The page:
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The Northland Challenge: Security, service and globalization

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Wednesday, October 15, 2014

UPDATED: Oct. 17, 2014

Security, service and globalization. This is my last blog post from Maine for a little over a week. Tomorrow I’m boarding a bus, a plane and another plane on the way to Entebbe, Uganda, where I’ll join 27 others in the Northland Challenge—23 employees of Northland Controls and 5 others, like I, who work in the industry in other roles.

Northland Controls is a global systems integration company that I’ve written about many times. Here’s a link to their home page. And here’s a blog I wrote a while ago about successful systems integrators. Scroll down to find the part about Northland.

So what’s the Northland Challenge?

On first inspection it looks like an extreme team-building exercise. The group is broken up into teams of two. Every morning each team will be given a destination and a (paper) map, and some “challenge points”—places or points of interest—to locate during the day. Over the course of a week we’ll caravan across Southern Uganda and into Rwanda.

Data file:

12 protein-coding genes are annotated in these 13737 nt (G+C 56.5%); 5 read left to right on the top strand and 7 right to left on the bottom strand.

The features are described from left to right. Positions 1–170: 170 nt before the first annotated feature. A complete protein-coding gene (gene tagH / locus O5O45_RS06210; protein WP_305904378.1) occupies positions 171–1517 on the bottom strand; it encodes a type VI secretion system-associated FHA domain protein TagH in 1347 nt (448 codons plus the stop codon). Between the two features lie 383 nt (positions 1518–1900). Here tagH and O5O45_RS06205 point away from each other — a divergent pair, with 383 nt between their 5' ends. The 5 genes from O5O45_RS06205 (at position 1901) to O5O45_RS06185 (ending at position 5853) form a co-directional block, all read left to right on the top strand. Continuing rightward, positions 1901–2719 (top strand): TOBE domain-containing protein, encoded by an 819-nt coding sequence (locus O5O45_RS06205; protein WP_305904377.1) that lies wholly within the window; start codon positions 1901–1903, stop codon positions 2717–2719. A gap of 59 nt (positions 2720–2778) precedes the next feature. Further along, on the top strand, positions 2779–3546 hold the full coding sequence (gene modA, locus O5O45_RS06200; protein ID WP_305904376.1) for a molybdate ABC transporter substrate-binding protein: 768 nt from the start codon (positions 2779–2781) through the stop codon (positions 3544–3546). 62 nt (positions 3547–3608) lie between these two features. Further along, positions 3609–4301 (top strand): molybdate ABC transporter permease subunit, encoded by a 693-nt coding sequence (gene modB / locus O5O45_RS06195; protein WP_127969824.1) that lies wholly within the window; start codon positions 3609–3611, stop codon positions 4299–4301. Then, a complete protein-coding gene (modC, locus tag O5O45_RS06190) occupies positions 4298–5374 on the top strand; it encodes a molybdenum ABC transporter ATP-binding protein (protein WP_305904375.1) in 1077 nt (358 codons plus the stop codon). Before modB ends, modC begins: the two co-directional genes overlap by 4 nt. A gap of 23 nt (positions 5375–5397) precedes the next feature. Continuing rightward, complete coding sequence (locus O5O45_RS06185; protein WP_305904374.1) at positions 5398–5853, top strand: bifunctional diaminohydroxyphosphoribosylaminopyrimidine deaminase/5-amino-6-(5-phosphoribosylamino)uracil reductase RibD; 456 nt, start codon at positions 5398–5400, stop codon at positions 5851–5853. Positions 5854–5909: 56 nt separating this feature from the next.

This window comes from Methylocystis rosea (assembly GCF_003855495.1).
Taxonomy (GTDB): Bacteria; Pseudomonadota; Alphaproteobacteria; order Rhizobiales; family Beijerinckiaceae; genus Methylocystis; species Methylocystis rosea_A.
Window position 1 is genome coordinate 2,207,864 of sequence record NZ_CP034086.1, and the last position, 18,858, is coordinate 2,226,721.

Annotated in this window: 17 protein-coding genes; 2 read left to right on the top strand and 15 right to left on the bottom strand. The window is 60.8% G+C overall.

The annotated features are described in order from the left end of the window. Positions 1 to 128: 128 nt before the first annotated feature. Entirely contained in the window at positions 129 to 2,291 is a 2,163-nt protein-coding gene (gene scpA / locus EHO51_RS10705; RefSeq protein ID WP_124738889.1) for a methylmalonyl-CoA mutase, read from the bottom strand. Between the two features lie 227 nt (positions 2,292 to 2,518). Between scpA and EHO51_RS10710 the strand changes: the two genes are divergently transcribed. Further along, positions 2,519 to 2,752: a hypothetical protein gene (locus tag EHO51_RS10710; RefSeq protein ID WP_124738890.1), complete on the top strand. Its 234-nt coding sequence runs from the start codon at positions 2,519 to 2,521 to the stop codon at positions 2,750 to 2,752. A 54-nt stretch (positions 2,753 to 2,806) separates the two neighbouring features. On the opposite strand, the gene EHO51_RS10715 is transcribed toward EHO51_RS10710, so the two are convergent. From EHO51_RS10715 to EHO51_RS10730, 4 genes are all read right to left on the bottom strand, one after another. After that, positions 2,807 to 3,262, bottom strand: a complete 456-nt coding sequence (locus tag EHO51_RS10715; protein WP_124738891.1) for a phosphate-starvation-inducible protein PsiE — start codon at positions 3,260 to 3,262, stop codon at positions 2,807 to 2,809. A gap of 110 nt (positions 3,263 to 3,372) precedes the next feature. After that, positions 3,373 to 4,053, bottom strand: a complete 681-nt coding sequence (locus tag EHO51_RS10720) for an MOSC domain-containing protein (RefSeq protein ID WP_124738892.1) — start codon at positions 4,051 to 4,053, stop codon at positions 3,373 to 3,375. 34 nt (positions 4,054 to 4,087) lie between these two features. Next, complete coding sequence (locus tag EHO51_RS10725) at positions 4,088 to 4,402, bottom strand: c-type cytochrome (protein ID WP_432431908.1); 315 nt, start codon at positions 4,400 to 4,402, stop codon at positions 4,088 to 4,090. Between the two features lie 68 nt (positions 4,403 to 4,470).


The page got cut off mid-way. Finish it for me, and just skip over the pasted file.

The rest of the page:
So, there’s definitely a team-building odyssey element to the Challenge, but at its core, the Northland Challenge is really an exercise in how to thrive as a worker and a business in today’s global economy.

Globalization is not something that’s just happening, it’s here, says Northland CEO Pierre Trapanese. If you want to be really good at doing business today, you need to take the time to understand other people’s points of view, their history, their cultures, and their infrastructure (understanding building codes and power requirements is particularly important in security.)

In essence, to go global, you need to understand the local.  

The Challenge, Trapanese says, is about “breaking down stereotypes, overcoming our fears of the unknown, and getting out of our shells to work with locals to find our way from one end of their country to the other without the use of technology.”

This year’s trip to Uganda and Rwanda is the third Northland challenge. In 2010, the group “raced across India in Tuk Tuks,” and in 2012 the challenge involved 4x4s and the Caucuses Mountains.

This year, the challenge has another, very important component: service.